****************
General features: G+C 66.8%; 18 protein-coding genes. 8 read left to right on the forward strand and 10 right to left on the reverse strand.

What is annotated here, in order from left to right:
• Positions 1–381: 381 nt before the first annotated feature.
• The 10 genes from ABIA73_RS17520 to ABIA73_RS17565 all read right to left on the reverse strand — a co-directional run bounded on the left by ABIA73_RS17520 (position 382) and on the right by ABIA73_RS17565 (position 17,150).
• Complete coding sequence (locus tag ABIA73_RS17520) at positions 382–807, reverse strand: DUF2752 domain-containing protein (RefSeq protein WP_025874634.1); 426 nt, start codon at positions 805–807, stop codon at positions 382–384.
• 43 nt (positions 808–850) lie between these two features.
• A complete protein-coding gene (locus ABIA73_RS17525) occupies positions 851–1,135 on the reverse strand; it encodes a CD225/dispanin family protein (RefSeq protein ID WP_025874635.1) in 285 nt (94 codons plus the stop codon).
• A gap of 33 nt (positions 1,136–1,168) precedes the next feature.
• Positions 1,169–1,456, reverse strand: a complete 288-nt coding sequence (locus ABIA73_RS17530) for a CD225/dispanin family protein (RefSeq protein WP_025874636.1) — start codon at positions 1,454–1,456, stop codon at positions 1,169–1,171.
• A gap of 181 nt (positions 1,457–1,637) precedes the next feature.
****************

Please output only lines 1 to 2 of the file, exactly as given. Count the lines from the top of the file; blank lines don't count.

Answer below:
General features: G+C 66.8%; 18 protein-coding genes. 8 read left to right on the forward strand and 10 right to left on the reverse strand.

What is annotated here, in order from left to right: